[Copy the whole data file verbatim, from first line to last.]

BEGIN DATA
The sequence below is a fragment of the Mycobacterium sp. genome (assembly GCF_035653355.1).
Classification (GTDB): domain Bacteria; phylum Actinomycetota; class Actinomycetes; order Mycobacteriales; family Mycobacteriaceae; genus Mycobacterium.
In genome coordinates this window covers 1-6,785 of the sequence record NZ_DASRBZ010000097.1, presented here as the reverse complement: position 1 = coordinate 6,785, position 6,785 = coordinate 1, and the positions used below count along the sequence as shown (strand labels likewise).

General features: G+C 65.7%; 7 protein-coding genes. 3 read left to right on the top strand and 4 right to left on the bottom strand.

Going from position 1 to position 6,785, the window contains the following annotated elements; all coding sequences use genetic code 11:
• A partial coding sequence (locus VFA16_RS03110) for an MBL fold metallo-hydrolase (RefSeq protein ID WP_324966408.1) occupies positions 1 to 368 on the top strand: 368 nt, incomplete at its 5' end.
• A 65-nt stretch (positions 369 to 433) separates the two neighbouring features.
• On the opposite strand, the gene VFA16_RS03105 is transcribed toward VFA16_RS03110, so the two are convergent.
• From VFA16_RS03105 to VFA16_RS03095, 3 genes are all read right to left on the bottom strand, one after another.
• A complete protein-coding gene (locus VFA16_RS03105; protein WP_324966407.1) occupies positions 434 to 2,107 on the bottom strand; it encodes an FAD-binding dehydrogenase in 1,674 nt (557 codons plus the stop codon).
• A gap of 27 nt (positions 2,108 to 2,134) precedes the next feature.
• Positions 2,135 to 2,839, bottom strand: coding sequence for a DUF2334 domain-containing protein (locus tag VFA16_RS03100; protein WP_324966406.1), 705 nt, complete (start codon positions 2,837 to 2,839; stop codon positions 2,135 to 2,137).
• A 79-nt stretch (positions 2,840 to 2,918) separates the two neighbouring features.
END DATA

The sequence below is a fragment of the Mycobacterium sp. genome (assembly GCF_035653355.1).
Classification (GTDB): domain Bacteria; phylum Actinomycetota; class Actinomycetes; order Mycobacteriales; family Mycobacteriaceae; genus Mycobacterium.
In genome coordinates this window covers 1-6,785 of the sequence record NZ_DASRBZ010000097.1, presented here as the reverse complement: position 1 = coordinate 6,785, position 6,785 = coordinate 1, and the positions used below count along the sequence as shown (strand labels likewise).

General features: G+C 65.7%; 7 protein-coding genes. 3 read left to right on the top strand and 4 right to left on the bottom strand.

Going from position 1 to position 6,785, the window contains the following annotated elements; all coding sequences use genetic code 11:
• A partial coding sequence (locus VFA16_RS03110) for an MBL fold metallo-hydrolase (RefSeq protein ID WP_324966408.1) occupies positions 1 to 368 on the top strand: 368 nt, incomplete at its 5' end.
• A 65-nt stretch (positions 369 to 433) separates the two neighbouring features.
• On the opposite strand, the gene VFA16_RS03105 is transcribed toward VFA16_RS03110, so the two are convergent.
• From VFA16_RS03105 to VFA16_RS03095, 3 genes are all read right to left on the bottom strand, one after another.
• A complete protein-coding gene (locus VFA16_RS03105; protein WP_324966407.1) occupies positions 434 to 2,107 on the bottom strand; it encodes an FAD-binding dehydrogenase in 1,674 nt (557 codons plus the stop codon).
• A gap of 27 nt (positions 2,108 to 2,134) precedes the next feature.
• Positions 2,135 to 2,839, bottom strand: coding sequence for a DUF2334 domain-containing protein (locus tag VFA16_RS03100; protein WP_324966406.1), 705 nt, complete (start codon positions 2,837 to 2,839; stop codon positions 2,135 to 2,137).
• A 79-nt stretch (positions 2,840 to 2,918) separates the two neighbouring features.